So the interview goes well, I'm happy, nearly delirious in my good fortune and we run to our seats that George, the manager, has secured for us. 20 rows back, excellent seats, rock out to the show. Styx plays first and Jen and I are in heaven . . .

At the end of the Styx set, Tommy Shaw starts throwing out guitar picks and slapping the hands of the fans. Jen and I bolt down the aisle to get a guitar pick for Joel. Tommy makes his way over to our side of the stage, recognizes us, points at us (the double point, one for each of us) and blows us this huge kiss! Jen and I sort of stop, look at each other and say, "That was for us, right?" and we're transported immediately into the land of 12-year-old geekiness Heaven!!! Tommy Show blew us a kiss! Very cool.

Thursday, July 21, 2011

Robert Ellis "No Fun"

I think I inherited from my Dad this certain piece of DNA that the Human Genome Project has not fully identified.

It's the gene that drives me (like my Dad) to want to be the first to arrive and the last to leave.

I always watch the movie through to the end credits, just in case there's some kind of post-credits bonus scene surprise.

I hate to miss anything.

That's why when I go to a concert, I always try to be early enough for the opener.

I went to see the Old 97s last week, and knew absolutely nothing about the opener, Robert Ellis. I could have been discouraged by their admission that they hadn't fully Sound Checked, and they were kinda sick of their own songs so they were going to do mostly covers. But I wasn't.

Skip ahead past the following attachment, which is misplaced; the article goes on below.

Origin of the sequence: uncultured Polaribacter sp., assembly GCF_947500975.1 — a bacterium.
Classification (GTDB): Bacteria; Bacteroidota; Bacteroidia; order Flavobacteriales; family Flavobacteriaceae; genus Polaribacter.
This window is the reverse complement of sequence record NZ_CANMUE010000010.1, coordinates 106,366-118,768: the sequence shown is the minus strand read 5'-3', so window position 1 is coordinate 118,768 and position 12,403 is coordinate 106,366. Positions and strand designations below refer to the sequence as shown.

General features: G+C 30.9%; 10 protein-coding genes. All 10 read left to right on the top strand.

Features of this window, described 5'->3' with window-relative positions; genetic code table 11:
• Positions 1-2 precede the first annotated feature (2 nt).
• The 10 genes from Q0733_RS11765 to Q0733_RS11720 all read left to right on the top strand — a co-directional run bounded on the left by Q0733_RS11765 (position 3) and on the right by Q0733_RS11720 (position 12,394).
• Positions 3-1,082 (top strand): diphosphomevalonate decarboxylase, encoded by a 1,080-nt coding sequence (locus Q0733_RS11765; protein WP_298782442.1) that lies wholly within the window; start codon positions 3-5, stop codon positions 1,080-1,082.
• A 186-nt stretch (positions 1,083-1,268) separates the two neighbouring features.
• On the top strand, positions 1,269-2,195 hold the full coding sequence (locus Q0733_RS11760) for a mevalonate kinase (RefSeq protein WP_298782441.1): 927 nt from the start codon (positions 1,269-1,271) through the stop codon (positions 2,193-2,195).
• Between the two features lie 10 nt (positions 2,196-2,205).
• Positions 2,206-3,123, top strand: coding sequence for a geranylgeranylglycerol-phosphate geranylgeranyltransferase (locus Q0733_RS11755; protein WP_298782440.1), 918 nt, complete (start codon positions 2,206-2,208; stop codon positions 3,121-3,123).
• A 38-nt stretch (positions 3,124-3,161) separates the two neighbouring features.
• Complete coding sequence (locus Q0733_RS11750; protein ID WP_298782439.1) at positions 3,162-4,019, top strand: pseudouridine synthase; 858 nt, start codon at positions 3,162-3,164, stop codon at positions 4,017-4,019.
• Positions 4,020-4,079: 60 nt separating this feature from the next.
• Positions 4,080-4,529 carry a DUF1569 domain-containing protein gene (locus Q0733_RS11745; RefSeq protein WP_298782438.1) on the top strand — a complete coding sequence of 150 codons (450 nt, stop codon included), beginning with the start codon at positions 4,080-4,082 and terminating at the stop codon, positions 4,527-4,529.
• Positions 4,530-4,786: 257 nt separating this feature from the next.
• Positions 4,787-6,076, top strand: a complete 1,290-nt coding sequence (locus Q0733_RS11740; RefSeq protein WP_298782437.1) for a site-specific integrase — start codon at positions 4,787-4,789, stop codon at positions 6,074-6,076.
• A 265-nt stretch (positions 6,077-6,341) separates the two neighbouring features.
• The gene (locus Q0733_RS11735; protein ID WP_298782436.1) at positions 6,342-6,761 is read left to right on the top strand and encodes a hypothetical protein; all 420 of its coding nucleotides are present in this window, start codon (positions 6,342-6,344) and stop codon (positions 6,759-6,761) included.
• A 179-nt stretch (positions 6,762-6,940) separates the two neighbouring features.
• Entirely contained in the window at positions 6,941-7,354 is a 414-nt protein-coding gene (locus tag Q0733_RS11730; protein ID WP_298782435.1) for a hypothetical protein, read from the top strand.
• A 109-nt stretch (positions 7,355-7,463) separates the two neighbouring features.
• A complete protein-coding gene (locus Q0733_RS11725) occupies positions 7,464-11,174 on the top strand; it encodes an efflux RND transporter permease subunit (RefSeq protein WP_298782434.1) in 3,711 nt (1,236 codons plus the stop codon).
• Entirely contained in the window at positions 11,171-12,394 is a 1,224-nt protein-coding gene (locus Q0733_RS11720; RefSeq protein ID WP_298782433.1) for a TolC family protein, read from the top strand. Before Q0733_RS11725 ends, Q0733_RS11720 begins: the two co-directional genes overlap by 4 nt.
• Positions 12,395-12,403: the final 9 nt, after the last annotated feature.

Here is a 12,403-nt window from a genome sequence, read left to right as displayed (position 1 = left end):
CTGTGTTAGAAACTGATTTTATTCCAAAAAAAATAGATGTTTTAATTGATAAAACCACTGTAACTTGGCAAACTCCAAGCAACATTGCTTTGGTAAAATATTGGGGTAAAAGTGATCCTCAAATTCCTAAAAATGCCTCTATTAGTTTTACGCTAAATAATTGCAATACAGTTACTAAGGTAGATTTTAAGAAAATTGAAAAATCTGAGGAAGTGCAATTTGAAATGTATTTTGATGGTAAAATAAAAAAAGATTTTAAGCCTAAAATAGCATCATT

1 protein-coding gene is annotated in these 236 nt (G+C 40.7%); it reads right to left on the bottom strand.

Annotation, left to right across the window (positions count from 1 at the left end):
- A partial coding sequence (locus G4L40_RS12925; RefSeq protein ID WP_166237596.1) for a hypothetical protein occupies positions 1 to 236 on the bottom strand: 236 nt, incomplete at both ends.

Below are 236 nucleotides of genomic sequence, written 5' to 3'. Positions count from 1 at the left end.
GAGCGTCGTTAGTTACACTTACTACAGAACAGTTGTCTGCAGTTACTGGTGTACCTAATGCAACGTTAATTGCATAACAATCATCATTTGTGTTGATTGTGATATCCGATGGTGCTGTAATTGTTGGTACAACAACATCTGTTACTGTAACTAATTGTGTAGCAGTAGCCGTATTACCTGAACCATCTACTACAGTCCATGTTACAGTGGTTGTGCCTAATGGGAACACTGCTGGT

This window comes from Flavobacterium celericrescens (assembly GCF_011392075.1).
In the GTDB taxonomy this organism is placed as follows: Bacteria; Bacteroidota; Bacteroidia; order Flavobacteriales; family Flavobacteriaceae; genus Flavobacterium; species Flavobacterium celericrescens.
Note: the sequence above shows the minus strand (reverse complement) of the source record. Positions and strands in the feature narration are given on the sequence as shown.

Because Robert Ellis and his band threw down a shit-kicking 45 minutes of classic country covers with a few great originals sprinkled in.

The Wellfleet Beachcomber is not exactly a Texas Roadhouse, but the room was definitely rocking to songs written by Lefty Frisell, Faron Young and Willie Nelson.

The video below doesn't quite capture the energy, the playfulness or the tight-tight-tightness of this band, so you'll have to go see them live, to hear what I heard.

But the exciting surprise of loving a band I'd never heard of, made me glad to have the genes I do.

(Plus, this original is a riot.)

Hear the song on Youtube.

Wednesday, July 20, 2011

Bad Religion "Stranger Than Fiction"

I didn't really discover punk rock until much later than the average punk rock kid.

Let's face it, I didn't have much of a punk rock upbringing.

And from the outside, in those years when fellow teens may have been turning their musical attention to the punk rock of the day, the music held no particular appeal to me.

As a gentle kid, I didn't respond to the anger.

As a low-key, under-the-radar flier, I didn't respond to the fly-in-your-face-ness.

And as a kid who felt like the only thing he had going for him was that he was smart, I didn't respond to the rebellion that I perceived as not only anti-authority, but anti-intellectual.

The very primal nature of the music, as well as the sneering disdain, struck me as kinda cretin-ish.

Later, in my mid-20s I was turned around on that, really, by this one song.

Going forward (and looking back at the much of the music I missed out on), I discovered that lost in the image (or anti-image) and the anger, was that there were some pretty amazing and literate people writing these songs.

The first time I heard this song, the very first sentence sent me running to the dictionary:

"A febrile shocking violent smack . . ."

I'd never had a song send me to the dictionary before.

But how many bands had lead singers who have a Ph.D. in zoology, and when they are not touring, teach Paleontology at Cornell?

This one song made me reconsider the form, and led me down some wonderful roads, to Rancid and The Descendants and Social Distortion. Bands I never would have considered, if I hadn't had my vocabulary challenged by Greg Graffin and Bad Religion.

Hear the song on Youtube.